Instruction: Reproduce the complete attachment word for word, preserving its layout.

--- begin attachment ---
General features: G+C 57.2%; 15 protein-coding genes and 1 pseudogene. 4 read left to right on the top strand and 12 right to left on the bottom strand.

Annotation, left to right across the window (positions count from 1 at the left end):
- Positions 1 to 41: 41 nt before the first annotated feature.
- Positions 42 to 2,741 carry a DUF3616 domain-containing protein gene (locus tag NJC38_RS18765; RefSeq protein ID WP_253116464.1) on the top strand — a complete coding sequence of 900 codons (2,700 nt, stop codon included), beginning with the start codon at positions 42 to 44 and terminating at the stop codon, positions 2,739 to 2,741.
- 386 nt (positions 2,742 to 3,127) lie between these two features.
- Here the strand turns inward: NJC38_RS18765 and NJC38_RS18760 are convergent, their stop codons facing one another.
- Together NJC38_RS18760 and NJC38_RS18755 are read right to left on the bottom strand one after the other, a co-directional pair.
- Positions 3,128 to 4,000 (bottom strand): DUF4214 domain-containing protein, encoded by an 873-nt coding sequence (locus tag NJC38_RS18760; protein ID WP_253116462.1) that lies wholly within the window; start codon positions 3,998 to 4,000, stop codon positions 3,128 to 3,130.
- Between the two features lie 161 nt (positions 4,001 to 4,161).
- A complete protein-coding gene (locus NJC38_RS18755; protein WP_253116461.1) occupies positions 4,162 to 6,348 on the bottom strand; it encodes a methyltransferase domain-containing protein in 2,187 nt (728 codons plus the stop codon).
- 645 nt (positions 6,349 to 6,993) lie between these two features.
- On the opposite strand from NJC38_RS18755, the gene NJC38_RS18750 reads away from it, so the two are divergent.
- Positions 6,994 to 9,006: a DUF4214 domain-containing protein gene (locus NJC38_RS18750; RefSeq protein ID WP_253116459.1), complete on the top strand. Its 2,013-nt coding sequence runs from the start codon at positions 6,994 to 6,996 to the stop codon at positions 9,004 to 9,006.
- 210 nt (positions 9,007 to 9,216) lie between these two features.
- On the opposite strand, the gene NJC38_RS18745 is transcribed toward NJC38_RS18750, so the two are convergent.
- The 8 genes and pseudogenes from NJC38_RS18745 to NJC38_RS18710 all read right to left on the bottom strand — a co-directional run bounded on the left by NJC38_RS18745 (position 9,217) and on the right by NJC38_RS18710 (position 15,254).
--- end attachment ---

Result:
General features: G+C 57.2%; 15 protein-coding genes and 1 pseudogene. 4 read left to right on the top strand and 12 right to left on the bottom strand.

Annotation, left to right across the window (positions count from 1 at the left end):
- Positions 1 to 41: 41 nt before the first annotated feature.
- Positions 42 to 2,741 carry a DUF3616 domain-containing protein gene (locus tag NJC38_RS18765; RefSeq protein ID WP_253116464.1) on the top strand — a complete coding sequence of 900 codons (2,700 nt, stop codon included), beginning with the start codon at positions 42 to 44 and terminating at the stop codon, positions 2,739 to 2,741.
- 386 nt (positions 2,742 to 3,127) lie between these two features.
- Here the strand turns inward: NJC38_RS18765 and NJC38_RS18760 are convergent, their stop codons facing one another.
- Together NJC38_RS18760 and NJC38_RS18755 are read right to left on the bottom strand one after the other, a co-directional pair.
- Positions 3,128 to 4,000 (bottom strand): DUF4214 domain-containing protein, encoded by an 873-nt coding sequence (locus tag NJC38_RS18760; protein ID WP_253116462.1) that lies wholly within the window; start codon positions 3,998 to 4,000, stop codon positions 3,128 to 3,130.
- Between the two features lie 161 nt (positions 4,001 to 4,161).
- A complete protein-coding gene (locus NJC38_RS18755; protein WP_253116461.1) occupies positions 4,162 to 6,348 on the bottom strand; it encodes a methyltransferase domain-containing protein in 2,187 nt (728 codons plus the stop codon).
- 645 nt (positions 6,349 to 6,993) lie between these two features.
- On the opposite strand from NJC38_RS18755, the gene NJC38_RS18750 reads away from it, so the two are divergent.
- Positions 6,994 to 9,006: a DUF4214 domain-containing protein gene (locus NJC38_RS18750; RefSeq protein ID WP_253116459.1), complete on the top strand. Its 2,013-nt coding sequence runs from the start codon at positions 6,994 to 6,996 to the stop codon at positions 9,004 to 9,006.
- 210 nt (positions 9,007 to 9,216) lie between these two features.
- On the opposite strand, the gene NJC38_RS18745 is transcribed toward NJC38_RS18750, so the two are convergent.
- The 8 genes and pseudogenes from NJC38_RS18745 to NJC38_RS18710 all read right to left on the bottom strand — a co-directional run bounded on the left by NJC38_RS18745 (position 9,217) and on the right by NJC38_RS18710 (position 15,254).